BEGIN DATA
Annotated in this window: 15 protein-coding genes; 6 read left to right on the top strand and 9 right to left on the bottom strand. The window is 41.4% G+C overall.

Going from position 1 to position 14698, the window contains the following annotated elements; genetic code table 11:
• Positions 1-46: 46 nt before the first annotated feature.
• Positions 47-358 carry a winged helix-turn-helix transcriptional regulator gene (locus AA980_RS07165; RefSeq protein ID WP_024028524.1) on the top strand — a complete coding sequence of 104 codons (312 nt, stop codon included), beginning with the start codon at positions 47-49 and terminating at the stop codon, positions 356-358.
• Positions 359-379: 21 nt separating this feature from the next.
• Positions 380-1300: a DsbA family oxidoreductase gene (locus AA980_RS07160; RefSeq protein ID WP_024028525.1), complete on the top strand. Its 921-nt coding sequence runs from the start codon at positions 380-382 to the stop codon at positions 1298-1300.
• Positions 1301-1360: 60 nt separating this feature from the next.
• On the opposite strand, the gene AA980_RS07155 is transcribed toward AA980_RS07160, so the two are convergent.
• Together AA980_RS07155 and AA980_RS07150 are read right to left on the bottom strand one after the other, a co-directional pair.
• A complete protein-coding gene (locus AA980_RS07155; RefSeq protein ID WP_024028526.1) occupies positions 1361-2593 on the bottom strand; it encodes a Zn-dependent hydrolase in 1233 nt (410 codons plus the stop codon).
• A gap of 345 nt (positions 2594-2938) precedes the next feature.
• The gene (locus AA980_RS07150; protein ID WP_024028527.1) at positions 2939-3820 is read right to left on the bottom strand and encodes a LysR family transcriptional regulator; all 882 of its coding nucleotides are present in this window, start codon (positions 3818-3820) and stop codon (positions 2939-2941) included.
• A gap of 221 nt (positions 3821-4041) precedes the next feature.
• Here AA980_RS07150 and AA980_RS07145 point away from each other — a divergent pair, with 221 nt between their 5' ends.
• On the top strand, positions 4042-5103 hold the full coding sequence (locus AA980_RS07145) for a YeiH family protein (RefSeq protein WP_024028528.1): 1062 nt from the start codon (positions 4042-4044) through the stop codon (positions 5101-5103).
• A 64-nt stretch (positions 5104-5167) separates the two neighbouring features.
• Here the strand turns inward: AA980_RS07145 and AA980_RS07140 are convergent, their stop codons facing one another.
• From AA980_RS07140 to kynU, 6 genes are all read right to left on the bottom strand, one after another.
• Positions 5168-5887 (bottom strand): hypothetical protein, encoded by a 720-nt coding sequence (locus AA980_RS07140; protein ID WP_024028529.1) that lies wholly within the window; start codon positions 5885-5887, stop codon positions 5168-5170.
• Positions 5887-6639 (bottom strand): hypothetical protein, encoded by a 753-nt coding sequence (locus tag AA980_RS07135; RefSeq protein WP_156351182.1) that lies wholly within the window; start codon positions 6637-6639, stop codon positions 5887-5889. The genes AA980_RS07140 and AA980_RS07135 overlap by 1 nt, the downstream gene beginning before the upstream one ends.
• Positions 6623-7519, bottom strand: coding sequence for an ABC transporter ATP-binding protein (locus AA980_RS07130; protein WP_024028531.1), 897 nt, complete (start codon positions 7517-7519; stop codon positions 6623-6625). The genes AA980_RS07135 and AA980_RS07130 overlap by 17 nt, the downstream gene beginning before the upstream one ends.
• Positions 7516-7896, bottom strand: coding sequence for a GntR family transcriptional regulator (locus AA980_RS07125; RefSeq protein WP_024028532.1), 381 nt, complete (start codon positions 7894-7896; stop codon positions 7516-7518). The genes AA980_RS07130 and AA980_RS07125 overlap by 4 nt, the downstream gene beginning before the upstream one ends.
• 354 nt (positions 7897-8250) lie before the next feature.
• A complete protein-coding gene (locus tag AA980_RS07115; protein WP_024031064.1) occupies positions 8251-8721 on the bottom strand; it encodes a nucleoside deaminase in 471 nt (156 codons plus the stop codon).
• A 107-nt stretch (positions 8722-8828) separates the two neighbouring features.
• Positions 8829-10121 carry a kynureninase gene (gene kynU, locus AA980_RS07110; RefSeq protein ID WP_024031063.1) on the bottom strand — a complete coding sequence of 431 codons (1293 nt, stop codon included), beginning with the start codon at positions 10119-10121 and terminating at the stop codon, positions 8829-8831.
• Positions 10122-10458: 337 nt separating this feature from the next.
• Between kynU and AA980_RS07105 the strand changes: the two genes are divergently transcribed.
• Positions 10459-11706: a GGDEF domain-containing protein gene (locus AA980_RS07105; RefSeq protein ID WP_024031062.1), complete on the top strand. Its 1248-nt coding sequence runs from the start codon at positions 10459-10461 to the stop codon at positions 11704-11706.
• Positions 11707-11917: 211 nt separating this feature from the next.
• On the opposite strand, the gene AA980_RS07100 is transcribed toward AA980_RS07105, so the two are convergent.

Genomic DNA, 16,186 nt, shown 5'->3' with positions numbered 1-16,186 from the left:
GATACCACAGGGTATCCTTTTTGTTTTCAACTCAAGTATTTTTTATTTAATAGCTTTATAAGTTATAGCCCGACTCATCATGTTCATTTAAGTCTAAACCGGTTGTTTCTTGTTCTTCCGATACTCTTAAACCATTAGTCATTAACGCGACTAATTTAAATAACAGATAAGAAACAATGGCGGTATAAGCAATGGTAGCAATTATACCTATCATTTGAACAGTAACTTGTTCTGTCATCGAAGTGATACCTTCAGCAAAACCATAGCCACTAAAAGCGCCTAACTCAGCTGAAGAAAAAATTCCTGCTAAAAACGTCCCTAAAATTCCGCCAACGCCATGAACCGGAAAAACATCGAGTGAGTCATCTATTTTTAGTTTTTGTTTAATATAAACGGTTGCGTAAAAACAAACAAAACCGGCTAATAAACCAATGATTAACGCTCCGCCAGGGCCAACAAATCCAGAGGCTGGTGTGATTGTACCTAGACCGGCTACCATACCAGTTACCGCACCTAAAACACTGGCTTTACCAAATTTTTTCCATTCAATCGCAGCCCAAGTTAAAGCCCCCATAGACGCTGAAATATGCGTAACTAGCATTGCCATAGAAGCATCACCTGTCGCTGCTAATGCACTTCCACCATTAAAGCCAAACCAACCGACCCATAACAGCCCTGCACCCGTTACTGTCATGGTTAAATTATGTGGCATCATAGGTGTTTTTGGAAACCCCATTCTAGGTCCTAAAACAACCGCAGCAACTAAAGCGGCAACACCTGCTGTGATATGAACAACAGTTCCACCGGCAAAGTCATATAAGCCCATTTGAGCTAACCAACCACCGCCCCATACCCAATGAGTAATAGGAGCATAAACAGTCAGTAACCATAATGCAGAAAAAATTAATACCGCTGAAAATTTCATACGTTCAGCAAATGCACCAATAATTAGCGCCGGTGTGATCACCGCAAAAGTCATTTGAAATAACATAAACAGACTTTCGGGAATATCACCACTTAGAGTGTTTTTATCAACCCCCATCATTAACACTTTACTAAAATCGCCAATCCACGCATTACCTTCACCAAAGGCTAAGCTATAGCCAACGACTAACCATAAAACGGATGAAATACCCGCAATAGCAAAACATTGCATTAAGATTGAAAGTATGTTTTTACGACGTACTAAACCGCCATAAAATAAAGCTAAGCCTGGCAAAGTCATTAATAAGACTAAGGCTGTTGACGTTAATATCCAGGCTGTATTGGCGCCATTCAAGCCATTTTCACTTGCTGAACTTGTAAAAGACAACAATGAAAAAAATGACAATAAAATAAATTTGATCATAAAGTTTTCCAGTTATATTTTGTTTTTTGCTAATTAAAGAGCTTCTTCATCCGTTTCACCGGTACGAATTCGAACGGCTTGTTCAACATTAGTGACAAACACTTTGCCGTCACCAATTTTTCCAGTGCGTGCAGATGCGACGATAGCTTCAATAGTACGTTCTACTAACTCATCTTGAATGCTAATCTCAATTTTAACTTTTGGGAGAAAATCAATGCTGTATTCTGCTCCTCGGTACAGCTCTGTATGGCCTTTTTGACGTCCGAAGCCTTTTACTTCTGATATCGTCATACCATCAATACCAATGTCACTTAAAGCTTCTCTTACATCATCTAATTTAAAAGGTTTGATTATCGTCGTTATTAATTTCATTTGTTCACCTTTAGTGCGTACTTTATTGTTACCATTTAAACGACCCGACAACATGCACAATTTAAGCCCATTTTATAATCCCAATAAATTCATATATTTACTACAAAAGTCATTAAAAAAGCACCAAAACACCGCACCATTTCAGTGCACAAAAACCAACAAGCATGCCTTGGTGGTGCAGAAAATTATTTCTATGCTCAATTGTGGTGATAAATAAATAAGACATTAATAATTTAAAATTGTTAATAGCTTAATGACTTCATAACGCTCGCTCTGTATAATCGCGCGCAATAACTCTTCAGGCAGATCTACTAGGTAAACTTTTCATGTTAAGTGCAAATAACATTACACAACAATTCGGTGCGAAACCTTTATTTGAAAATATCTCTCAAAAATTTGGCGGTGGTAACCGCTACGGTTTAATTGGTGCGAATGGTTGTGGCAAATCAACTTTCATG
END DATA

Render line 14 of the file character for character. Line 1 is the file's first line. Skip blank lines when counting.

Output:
• Here AA980_RS07150 and AA980_RS07145 point away from each other — a divergent pair, with 221 nt between their 5' ends.